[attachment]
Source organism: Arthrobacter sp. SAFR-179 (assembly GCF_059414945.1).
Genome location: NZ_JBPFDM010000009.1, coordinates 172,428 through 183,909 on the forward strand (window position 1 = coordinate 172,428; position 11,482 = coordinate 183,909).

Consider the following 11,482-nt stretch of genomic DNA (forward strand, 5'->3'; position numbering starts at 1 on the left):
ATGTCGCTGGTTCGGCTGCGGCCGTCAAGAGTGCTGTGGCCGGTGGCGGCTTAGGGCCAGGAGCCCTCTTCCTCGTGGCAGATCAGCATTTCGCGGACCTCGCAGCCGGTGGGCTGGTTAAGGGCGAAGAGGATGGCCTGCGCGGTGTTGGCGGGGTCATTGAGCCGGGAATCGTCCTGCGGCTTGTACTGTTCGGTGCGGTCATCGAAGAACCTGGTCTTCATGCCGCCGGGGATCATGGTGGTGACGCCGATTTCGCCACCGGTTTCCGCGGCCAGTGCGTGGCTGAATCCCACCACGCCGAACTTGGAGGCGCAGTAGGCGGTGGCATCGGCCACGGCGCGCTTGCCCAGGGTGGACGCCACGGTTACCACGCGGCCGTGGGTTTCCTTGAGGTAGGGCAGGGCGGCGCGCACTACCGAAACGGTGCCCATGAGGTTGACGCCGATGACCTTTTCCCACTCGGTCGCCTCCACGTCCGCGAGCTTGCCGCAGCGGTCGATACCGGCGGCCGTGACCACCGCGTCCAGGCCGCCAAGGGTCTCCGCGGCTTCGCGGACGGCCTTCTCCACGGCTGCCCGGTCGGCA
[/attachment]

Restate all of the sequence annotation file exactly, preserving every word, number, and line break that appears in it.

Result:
Source organism: Arthrobacter sp. SAFR-179 (assembly GCF_059414945.1).
Genome location: NZ_JBPFDM010000009.1, coordinates 172,428 through 183,909 on the forward strand (window position 1 = coordinate 172,428; position 11,482 = coordinate 183,909).

Consider the following 11,482-nt stretch of genomic DNA (forward strand, 5'->3'; position numbering starts at 1 on the left):
ATGTCGCTGGTTCGGCTGCGGCCGTCAAGAGTGCTGTGGCCGGTGGCGGCTTAGGGCCAGGAGCCCTCTTCCTCGTGGCAGATCAGCATTTCGCGGACCTCGCAGCCGGTGGGCTGGTTAAGGGCGAAGAGGATGGCCTGCGCGGTGTTGGCGGGGTCATTGAGCCGGGAATCGTCCTGCGGCTTGTACTGTTCGGTGCGGTCATCGAAGAACCTGGTCTTCATGCCGCCGGGGATCATGGTGGTGACGCCGATTTCGCCACCGGTTTCCGCGGCCAGTGCGTGGCTGAATCCCACCACGCCGAACTTGGAGGCGCAGTAGGCGGTGGCATCGGCCACGGCGCGCTTGCCCAGGGTGGACGCCACGGTTACCACGCGGCCGTGGGTTTCCTTGAGGTAGGGCAGGGCGGCGCGCACTACCGAAACGGTGCCCATGAGGTTGACGCCGATGACCTTTTCCCACTCGGTCGCCTCCACGTCCGCGAGCTTGCCGCAGCGGTCGATACCGGCGGCCGTGACCACCGCGTCCAGGCCGCCAAGGGTCTCCGCGGCTTCGCGGACGGCCTTCTCCACGGCTGCCCGGTCGGCA